The original Hughes & Kettner Red Box guitar DI used active circuitry to emulate the frequency response of a typical guitar cabinet and speaker, enabling guitars to be DI'd rather than miked while still retaining the tonal qualities of the amp or preamp they were played through. It worked very well, but now H&K have completely redesigned the unit using passive components to produce the Red Box Pro.
Housed in a red die‑cast metal case, the Red Box Pro can accept inputs at line level (preamp or pedal outputs), or it may be fed from speaker‑level signals. A selector switch is provided to choose between settings, as the speaker‑level option requires internal attenuation to match the levels. For connection, there's an unbalanced Input jack, and there's also a Thru jack allowing you to insert the device into the signal path. The Red Box Pro has no internal dummy load, so it's important, when you're using a guitar amp, that either the original speaker or a dummy load is connected to the Thru socket — especially so with valve amps, as running without a load can damage their output transformers.
A second slide switch selects between speaker simulator and a flat response, while a third switch functions as a ground lift. The output stage comprises a transformer, so input‑to‑output isolation is good. The passive filters used in the design have the benefit of shaping the sound, removing a lot of high‑frequency source noise, such as amp hiss or digital preamp grunge. However, these filters are lossy, and the output of the Red Box is designed to feed the mic input of a mixer, where the mic amp gain can be employed to restore the signal level. Another result of the passive system is that the noise performance is similar to that of a dynamic microphone, though it is also inevitably determined by the quality of the mic amp into which it is fed.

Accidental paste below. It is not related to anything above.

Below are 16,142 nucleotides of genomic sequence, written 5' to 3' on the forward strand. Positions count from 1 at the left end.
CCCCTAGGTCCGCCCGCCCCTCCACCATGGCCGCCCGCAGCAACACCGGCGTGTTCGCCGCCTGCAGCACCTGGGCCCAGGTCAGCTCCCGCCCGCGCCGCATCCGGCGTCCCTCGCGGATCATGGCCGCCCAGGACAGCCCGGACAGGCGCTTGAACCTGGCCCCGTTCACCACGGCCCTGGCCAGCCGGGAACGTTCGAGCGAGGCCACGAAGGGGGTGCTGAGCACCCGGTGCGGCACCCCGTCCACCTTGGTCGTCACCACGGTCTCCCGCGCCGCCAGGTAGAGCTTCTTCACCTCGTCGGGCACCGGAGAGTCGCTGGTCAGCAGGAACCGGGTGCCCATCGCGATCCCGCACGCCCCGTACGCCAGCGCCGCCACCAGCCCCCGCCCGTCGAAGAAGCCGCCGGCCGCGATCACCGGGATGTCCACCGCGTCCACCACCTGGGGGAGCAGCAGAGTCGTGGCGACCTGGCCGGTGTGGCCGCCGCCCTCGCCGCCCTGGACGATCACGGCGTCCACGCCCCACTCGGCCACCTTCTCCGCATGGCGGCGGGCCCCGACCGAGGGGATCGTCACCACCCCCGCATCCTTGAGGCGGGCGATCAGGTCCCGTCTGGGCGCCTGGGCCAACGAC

I tested the Red Box Pro with a number of sources, including a Line 6 Pod version 2 with its own speaker simulator turned off. The filter makes a good job of emulating a typical guitar cab, but obviously the result has to be a compromise, as there are no alternative settings for different speaker configurations. The unit has a slightly more 'American' sound than some of the other passive DIs on the market, with a little less bite, but also has the kind of high end you might expect from miking a guitar amp using a capacitor mic. As with any DI, you can always tweak the sound using your desk or preamp EQ if it's not completely your cup of tea — remember that a speaker‑simulating DI box like this is only one of the tools required to get a great guitar sound. Still, as a recording tool, the Red Box Pro is both simple and effective. Paul White